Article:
Above-average color expected
Well-watered trees and a good growing season are setting the stage for an above-average colorful foliage season in Connecticut.
Chris Martin, forester for the state Department of Energy and Environment, said the big factor between average and above-average color will be cool temperatures.
“Things are lined up. We’ve had a wet spring and wet August that helped trees recover from the drought,” Martin said. “But we need nighttime temperatures in the 40s and 30s to make the colors pop.”
Last year, Connecticut and much of New England had a late foliage season because temperatures were well above normal in September and October.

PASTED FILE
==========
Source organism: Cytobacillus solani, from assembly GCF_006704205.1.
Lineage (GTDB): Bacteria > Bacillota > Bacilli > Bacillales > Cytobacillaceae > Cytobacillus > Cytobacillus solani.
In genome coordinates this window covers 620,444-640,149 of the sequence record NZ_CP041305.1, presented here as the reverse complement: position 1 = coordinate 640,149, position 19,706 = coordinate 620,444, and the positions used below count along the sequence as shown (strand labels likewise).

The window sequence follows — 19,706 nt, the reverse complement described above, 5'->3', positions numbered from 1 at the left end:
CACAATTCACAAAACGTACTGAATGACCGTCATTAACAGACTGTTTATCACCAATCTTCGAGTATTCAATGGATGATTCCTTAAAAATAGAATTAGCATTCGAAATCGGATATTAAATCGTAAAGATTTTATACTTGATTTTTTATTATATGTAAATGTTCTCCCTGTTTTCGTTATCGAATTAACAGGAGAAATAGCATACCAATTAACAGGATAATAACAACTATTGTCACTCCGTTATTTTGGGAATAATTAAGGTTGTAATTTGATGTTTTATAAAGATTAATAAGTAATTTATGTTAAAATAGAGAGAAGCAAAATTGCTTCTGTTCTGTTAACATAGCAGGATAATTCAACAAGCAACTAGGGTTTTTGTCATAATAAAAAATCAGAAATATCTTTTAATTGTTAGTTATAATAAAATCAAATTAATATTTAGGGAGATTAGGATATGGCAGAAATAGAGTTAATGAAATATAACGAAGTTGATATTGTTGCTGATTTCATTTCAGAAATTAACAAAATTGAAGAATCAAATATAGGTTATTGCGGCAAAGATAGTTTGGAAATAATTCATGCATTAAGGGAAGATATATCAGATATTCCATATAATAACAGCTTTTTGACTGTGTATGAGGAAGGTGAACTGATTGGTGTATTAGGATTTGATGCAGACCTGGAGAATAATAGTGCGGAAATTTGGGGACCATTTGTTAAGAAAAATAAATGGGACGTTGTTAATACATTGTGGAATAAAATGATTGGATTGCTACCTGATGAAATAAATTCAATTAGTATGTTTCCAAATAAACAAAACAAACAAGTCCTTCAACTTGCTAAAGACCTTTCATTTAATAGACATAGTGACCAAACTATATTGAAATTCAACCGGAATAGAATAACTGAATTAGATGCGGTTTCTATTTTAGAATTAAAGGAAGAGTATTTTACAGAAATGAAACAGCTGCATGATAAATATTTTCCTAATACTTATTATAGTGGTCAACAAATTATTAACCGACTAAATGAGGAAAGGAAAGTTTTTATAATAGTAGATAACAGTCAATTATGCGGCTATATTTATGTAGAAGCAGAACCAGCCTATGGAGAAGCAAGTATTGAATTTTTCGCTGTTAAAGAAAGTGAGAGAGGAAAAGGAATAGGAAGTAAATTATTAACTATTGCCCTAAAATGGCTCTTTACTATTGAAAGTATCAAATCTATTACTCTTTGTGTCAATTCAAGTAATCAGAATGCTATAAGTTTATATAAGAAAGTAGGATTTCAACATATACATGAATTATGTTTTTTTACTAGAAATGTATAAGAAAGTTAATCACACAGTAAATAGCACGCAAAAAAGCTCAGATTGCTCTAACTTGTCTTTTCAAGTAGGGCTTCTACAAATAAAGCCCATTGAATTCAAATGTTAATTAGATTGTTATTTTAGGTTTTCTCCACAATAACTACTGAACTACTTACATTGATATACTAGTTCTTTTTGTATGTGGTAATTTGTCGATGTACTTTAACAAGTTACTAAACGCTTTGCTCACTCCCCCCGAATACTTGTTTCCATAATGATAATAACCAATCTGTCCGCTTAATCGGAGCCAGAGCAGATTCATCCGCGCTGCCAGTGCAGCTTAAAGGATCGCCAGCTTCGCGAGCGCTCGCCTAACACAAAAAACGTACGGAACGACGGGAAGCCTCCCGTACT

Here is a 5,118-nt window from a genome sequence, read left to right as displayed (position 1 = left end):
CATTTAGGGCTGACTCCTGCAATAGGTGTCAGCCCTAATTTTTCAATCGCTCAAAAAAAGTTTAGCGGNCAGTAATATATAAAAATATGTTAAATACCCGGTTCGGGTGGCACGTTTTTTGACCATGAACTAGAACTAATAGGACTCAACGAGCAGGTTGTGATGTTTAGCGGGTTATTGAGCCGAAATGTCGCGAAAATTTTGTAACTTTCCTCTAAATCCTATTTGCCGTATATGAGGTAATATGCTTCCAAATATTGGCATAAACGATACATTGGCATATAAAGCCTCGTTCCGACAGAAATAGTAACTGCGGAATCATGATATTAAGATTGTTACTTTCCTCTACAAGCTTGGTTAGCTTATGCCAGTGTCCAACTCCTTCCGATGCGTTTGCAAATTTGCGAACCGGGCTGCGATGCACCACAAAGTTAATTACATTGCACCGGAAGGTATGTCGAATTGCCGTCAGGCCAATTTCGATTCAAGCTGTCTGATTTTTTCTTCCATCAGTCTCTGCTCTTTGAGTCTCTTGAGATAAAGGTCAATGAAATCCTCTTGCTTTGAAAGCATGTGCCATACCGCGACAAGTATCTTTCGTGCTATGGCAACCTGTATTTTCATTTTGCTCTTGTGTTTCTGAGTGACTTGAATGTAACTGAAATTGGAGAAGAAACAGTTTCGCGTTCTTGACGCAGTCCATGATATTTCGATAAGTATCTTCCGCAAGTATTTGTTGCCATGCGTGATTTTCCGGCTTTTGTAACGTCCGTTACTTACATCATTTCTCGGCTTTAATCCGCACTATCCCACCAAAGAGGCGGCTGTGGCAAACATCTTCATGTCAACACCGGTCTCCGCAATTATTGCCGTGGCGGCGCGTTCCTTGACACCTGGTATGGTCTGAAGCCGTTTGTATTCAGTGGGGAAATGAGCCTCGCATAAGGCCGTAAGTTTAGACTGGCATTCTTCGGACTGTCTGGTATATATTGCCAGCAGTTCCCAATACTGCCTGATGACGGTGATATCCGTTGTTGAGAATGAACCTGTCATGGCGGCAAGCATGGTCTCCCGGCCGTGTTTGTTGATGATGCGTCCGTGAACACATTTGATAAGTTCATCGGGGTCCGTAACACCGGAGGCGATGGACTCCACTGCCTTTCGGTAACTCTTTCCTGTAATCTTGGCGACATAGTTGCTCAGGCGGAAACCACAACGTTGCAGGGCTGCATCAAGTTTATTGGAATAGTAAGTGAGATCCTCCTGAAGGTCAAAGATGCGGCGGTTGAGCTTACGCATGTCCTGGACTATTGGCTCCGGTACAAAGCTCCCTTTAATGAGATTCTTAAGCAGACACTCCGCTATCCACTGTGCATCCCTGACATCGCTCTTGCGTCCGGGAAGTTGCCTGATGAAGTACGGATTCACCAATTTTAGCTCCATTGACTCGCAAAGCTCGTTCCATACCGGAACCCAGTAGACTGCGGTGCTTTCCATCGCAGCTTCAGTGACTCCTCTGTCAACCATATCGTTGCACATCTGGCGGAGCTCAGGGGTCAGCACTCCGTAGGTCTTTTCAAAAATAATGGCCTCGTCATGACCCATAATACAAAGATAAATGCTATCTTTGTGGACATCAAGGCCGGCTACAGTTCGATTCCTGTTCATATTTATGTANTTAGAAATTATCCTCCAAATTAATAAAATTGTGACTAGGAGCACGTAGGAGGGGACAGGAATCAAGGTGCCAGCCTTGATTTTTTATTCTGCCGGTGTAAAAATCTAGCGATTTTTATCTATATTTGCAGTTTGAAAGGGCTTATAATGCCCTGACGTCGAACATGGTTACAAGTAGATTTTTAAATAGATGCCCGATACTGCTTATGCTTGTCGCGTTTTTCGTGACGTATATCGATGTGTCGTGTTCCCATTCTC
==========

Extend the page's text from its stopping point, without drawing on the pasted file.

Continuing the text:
Last October was especially warm, with the average temperature in Danbury at 8.6 degrees above normal. Along the shoreline, last October’s temperatures averaged 7 degrees above normal, with only six nights with temps below 45 degrees, according to the Northeast Regional Climate.
Along with being abnormally warm, Yale University professor Graeme P. Berlyn said, last year’s delayed fall was also caused by a higher number of cloudy skies.
A combination of cold nights and sunny days produces the most vibrant color, he said.
Martin said the majority of trees damaged in the tornado and microburst that struck western Connecticut in May were pine trees.
Sugar maple trees, which produced the most vibrant fall foliage colors, “are pretty flexible” and bend with the wind.
Martin said foliage is on track to have peak color in the first two weeks of October in northern Connecticut. Peak color for the shoreline is the last week of October.